Africa is the world’s next big growth market – McKinsey report
Johannesburg, 20 November 2018 — A new book by McKinsey postulates that Africa is poised for economic acceleration similar to the Asian boom, offering a trillion-dollar opportunity to industrialize to meet rising domestic demand and create a bridge-head in global export markets.
In Africa’s Business Revolution: How to Succeed in the World’s Next Big Growth Market (Harvard Business Review Press), Acha Leke, Mutsa Chironga, and Georges Desvaux detail the research that McKinsey & Company has done into Africa’s future growth prospects.
The conclusions they draw are distilled from 3000 McKinsey client engagements, in-depth proprietary research and interviews with 40 of Africa’s most prominent business and development leaders. The authors reveal how companies can better understand the African market and seize the opportunities for building profitable, sustainable businesses.
Major trends hint at explosive growth
Africa has a fast-growing, rapidly urbanizing population with big unmet needs. This means there is a trillion-dollar opportunity to industrialize Africa, to meet rising domestic demand and create a bridge-head in global export markets. In addition, there has been a big push by governments and the private sector to close infrastructure gaps. There is a continued resource abundance in agriculture, mining, and oil and gas, with innovation and investment in these sectors unlocking new production on the continent. The rapid adoption of mobile and digital technologies could leapfrog Africa past many obstacles to growth.
Leke and Desvaux, both Senior McKinsey Partners and Chironga, an executive at Nedbank, said “With over 400 African companies earning annual revenues of US$1 billion or more, we can identify what works. The highly successful businesses are often African companies, but many are entrepreneurial firms with Western, Indian, or Chinese founders. The most consistently profitable businesses demonstrate a higher tolerance for risk, are eager to adapt their products, production and distribution for African consumers, and commit to investing and building their businesses for the long-term.”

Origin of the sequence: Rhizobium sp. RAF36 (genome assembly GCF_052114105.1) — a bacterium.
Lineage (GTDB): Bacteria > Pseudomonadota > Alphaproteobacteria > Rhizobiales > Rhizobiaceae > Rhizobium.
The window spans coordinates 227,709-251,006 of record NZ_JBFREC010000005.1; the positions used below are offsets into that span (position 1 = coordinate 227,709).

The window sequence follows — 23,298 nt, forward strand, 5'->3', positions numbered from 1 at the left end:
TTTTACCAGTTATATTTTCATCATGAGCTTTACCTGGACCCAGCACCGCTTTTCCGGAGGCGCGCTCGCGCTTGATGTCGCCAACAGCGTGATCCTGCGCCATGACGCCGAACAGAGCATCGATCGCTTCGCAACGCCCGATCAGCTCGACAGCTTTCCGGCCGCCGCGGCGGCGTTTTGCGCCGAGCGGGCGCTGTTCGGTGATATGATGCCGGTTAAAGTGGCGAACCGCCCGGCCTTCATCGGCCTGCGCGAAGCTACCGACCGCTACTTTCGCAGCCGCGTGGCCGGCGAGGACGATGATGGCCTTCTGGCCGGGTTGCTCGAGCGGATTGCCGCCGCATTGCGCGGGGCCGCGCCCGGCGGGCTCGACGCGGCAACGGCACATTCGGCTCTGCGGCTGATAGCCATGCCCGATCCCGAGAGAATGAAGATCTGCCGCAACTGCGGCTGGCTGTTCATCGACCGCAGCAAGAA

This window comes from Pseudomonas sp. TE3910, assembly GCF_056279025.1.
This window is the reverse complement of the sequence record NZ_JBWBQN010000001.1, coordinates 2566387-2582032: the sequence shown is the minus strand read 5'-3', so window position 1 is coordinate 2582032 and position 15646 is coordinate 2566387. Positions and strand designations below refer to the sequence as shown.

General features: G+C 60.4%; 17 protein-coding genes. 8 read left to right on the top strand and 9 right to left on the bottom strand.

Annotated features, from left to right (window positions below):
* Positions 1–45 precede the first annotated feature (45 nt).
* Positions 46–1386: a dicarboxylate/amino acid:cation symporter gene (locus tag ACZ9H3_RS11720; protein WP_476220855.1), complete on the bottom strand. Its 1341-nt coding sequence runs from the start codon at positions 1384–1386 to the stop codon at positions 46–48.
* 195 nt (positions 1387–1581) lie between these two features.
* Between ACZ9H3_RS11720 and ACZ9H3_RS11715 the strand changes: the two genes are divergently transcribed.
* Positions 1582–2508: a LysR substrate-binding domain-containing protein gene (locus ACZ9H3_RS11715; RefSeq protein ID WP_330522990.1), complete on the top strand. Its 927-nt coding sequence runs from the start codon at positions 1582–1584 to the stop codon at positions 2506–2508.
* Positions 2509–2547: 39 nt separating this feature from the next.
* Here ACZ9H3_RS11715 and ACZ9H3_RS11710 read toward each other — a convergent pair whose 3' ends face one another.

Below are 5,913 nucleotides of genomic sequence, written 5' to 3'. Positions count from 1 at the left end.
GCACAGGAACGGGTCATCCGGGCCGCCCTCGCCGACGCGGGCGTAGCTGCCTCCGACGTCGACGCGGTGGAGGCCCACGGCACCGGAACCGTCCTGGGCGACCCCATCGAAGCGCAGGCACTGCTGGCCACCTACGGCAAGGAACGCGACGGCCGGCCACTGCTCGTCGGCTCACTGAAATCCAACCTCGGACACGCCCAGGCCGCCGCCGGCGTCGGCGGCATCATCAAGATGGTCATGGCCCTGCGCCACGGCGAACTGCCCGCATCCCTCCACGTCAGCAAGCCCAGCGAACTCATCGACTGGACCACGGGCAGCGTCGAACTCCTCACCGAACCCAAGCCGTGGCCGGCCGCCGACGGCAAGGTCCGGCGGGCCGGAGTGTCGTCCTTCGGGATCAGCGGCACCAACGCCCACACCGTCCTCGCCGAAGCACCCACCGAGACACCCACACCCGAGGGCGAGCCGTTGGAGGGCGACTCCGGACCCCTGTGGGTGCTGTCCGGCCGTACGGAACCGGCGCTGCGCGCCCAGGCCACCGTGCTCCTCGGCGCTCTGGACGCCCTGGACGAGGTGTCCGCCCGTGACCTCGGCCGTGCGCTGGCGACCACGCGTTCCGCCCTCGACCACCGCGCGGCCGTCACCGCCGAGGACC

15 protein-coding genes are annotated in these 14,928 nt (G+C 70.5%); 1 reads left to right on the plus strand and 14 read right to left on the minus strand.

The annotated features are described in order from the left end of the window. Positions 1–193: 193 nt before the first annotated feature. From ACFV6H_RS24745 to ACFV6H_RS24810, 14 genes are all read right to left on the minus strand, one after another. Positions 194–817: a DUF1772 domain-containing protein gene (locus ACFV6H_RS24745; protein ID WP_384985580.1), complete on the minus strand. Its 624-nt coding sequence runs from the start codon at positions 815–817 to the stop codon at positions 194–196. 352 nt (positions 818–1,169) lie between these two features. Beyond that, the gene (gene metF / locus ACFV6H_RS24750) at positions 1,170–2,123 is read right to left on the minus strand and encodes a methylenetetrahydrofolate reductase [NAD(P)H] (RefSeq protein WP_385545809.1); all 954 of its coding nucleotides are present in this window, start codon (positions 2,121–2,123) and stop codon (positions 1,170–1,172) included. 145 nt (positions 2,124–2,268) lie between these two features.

African success stories
The book examines several examples of African businesses that have translated opportunities into enduring business value. For instance, it shows how the Nigerian conglomerate, Dangote Industries, serves regional markets through import substitution and improved margins through vertical integration.
South African retail giant, Shoprite, adapted its supply chain and distribution centres for local logistics.
SABMiller created products for regional tastes and invested heavily in multiple markets and skills transfer.
Technology driven start-up, Kenya’s M-Kopa, is providing mobile money financed off-grid solar energy kits.
The authors also studied global companies that have succeeded in Africa for decades, like Coca-Cola, GE, and Total.
Four imperatives to achieve long-term sustainable growth
Leke, Chironga and Desvaux believe that building a successful business in Africa requires a long-term approach and four essential practices:
* Mapping an Africa strategy – setting a clear aspiration, prioritising markets, defining how to achieve scale and relevance and creating an ecosystem to thrive.
* Innovating business models – truly engaging with customers, creating products and services to fulfill unmet needs, getting lean to drive down costs and price points, and harnessing technology.
* Build resilience for the long term – riding out short-term volatility, diversifying portfolios, integrating up and down the value chain, understanding local context and engaging with governments.
* Unleashing talent – developing skills in frontline workers, creating robust talent development processes and harnessing the power of women’s advancement.
“At the heart of these four imperatives is a commitment to doing well by doing good. We have had the privilege of meeting and working with many remarkable business leaders from around the world. What has struck us time and again is how many of them are driven by a deeper purpose. They look closely at Africa’s high levels of poverty; its gaps in infrastructure, education and healthcare, and its governance problems. But they don’t just see barriers to business – they see human issues they feel responsible for solving. They show us that contributing to the social and economic development of the countries within which their thriving businesses operate creates value for both shareholders and stakeholders,” commented Leke. (APO)